informa
Commentary

Is ComScore Trafficking In Spyware?

The Internet economy runs on information, and a lot of that information relates to Web traffic. Among other things, it greatly influences decisions on where to spend advertising money. For years, companies like ComScore have been offering detailed statistics about where people are going and what they are buying on the Internet. Have you ever wondered what people are participating in this grand behavioral monitoring effort? Perhaps you or the people in your company are providing that information
The Internet economy runs on information, and a lot of that information relates to Web traffic. Among other things, it greatly influences decisions on where to spend advertising money. For years, companies like ComScore have been offering detailed statistics about where people are going and what they are buying on the Internet. Have you ever wondered what people are participating in this grand behavioral monitoring effort? Perhaps you or the people in your company are providing that information to ComScore for free, and you don't even know it.There's nothing wrong with people consenting to be monitored for market research. Nielsen and Arbitron have been doing it for years with television and radio ratings. In those cases, it's impossible for people to not know they are participating. They're usually contacted by telephone or mail, they're screened for their responses to a demographic survey, they have to fill out a log or use an electronic monitor, and sometimes they're even paid to participate. That's a complex process that doesn't happen by accident.

Of course, that type of research generates a lot of "touch costs" that make a large number of survey participants very costly. By automating the process through the Internet, many of those costs can be eliminated. That way, companies like ComScore can have a large group of Internet users that they can sample in different ways, depending on the survey being performed. The result should be better market research.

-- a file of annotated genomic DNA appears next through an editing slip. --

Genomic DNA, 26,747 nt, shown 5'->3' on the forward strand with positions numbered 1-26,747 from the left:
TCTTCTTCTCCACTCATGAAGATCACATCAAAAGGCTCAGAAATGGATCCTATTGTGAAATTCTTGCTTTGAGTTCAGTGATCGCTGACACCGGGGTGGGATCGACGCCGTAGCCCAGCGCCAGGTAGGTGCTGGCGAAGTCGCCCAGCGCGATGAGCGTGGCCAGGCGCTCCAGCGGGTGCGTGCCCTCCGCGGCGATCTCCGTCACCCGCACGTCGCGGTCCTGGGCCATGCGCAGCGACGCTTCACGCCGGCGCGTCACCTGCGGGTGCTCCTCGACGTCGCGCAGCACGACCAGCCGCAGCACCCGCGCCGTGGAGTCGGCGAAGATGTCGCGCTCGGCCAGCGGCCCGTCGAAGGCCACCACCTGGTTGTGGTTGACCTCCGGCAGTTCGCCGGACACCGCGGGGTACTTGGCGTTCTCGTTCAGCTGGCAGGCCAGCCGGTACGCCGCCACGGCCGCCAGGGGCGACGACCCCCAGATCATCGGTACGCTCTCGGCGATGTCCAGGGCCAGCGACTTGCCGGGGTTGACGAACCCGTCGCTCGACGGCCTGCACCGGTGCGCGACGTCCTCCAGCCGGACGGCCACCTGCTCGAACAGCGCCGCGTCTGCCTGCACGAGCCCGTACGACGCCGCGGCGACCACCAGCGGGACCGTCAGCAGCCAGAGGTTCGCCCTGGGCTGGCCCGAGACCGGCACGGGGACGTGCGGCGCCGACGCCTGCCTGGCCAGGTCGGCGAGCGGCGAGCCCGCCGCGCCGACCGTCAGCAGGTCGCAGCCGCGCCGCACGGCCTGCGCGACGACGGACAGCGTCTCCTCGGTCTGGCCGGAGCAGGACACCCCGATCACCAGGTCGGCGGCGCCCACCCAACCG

Unfortunately, it's also very easy for this automated process to lack clear disclosure to -- and the explicit consent of -- the people being monitored. Within the past month, Computer Associates' Benjamin Googins and Harvard professor Ben Edelman have both pointed out disclosure and consent problems in ComScore's software.

The most disturbing thing about this situation is that it's not new. ComScore has been in the middle of this controversy for at least five years, and very little seems to change except the name of the software. The company claims that it does notify its participants, yet researchers like Googins and Edelman clearly document how a user could install this software without the foggiest idea of what it's doing. IT managers at several organizations have blocked ComScore software because of its intrusive habits that include rerouting secure HTTP traffic containing credit card information.

As Larry Dignan notes, there are serious questions about the quality of ComScore's traffic measurement strategy, perhaps because of the shortcuts the company has taken to recruit participants. Everyone that runs or advertises on an Internet site wants better information, but it doesn't seem ethical to gather that information off a user's system without clear disclosure.

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